The Mechanics of Wrestling

by John Stapleton, Contributing Editor

The day starts with black coffee. It also usually starts before anyone else is awake but Maricopa High School Wrestling Coach Erick Fierro leaves for the day with a parting kiss to his wife, Veronica, as she begins her day.

He is typically in the weight room well before 6 a.m., waiting for the student-athletes to arrive and begin their workouts. Officially the start time is 6 but Fierro says, “If you are just on time, you are already late.”


Every day during the school year is a disciplined routine. After the morning training session, Fierro teaches automotive shop class from 7:30 a.m. to 2:30 p.m., followed by meetings and tutoring sessions, then practice. He is a coach for both football and wrestling so for days with games or wrestling matches, the days are even longer. By the time Fierro arrives back home, his family is waiting for him and the sun is long gone.

“I am very busy,” says Fierro, “but because I have such a supportive wife, it works. She is very supportive of all I do. I wouldn’t have the successes I have had without her.”

Fierro has lived in the Maricopa area since he was a kid, remembering it as dirt roads and farmland. He says his family knew nothing about wrestling but was introduced to it by his seventh-grade friend, Cory Adams.

“I had no clue what I was getting into,” says Fierro. “I heard Coach (first name?) Nelson’s speech about how wrestling would push you to your limits physically and mentally and that most would quit in the first week, and I was all in.”

Fierro says his parents were supportive and would attend all his matches. In 2002, he graduated from Maricopa High School. There were only 80 other graduates at the time and it was considered a big class. Fierro tried different colleges and programs but found his fit with the automotive program at Gateway Community College. A little over a decade later, he would bring his automotive industry experience and education back to Maricopa High School.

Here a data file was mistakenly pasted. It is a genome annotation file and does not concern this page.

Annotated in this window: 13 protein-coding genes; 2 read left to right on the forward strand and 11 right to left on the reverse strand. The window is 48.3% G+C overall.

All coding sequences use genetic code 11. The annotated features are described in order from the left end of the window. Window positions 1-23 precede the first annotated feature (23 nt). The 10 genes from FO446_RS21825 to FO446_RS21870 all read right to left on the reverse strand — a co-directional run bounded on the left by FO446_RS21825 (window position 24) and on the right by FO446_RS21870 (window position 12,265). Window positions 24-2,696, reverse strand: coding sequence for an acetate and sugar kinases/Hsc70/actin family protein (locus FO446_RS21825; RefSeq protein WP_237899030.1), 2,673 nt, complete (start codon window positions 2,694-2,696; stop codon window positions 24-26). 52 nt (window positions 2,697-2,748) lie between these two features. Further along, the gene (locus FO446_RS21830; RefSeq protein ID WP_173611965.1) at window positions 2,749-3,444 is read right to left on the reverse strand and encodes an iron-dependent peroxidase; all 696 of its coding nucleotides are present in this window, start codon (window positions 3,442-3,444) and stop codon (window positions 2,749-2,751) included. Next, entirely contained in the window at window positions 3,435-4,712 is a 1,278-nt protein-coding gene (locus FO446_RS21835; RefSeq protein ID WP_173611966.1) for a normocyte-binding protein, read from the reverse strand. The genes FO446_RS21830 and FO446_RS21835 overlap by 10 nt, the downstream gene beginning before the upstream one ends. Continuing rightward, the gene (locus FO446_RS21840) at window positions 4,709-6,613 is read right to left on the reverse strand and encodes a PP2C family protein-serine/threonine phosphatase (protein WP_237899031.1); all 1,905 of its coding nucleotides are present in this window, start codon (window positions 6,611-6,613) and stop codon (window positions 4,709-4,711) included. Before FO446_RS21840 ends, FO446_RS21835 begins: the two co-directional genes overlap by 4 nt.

“We have what I believe to be an amazing facility,” says Fierro. “If we were running a business, we would have everything we need to be considered full-service. From general maintenance, tires, alignment, and brake services we have the equipment to get the job done. Students are learning general maintenance and safety to repair and rebuilding of major components.

“The more motivated a student is, the more he or she can get out of the course. Whether the student wants to pursue automotive as a career path or it’s more of a fun hobby for them, they will get great information. But most of all, I try to push employability skills.”

The same year he returned to teach the automotive classes Fierro filled out the paperwork to become a volunteer coach for the wrestling program.

“I just wanted to be an extra body that the kids can beat up a bit,” says Fierro. “I did not know that the team was in need of a coach. I was just in the right place at the right time.”

To revamp the program, Fierro knew it would take discipline and a long-term commitment.

“Maricopa does have a long history of wonderful coaches before me, but there was some work to do when I got here,” Fierro says. “My main goal was to grow the popularity of the sport. My first year coaching, it was difficult to fill every weight class.

“Now we fill every weight class on varsity and have large numbers on our JV team. We also have sent on average eight wrestlers to State in the last three years.”

Fierro also had to start a booster club, Iron Squad, to assist the students with the costs of participating. The club helps pay the expenses of traveling, wrestling camps, the purchase of equipment like warm-ups and headgear and hotel stays for overnight tournaments.

The booster club must compete as well — for donations. It goes up against more popular sports but Fierro believes the wrestling program’s on-the-mat success will continue and the results will speak for themselves. Most importantly, he believes the true success will be determined by the character growth reflected in the student-athletes.

“I personally do not emphasize any key points or themes, the sport does it for me,” says Fierro. “Wrestling emphasizes discipline, physical and mental toughness through adversity. It develops competitiveness. It emphasizes team mindset in an individual sport. It gives you skills to conquer life and that’s why I love the sport.”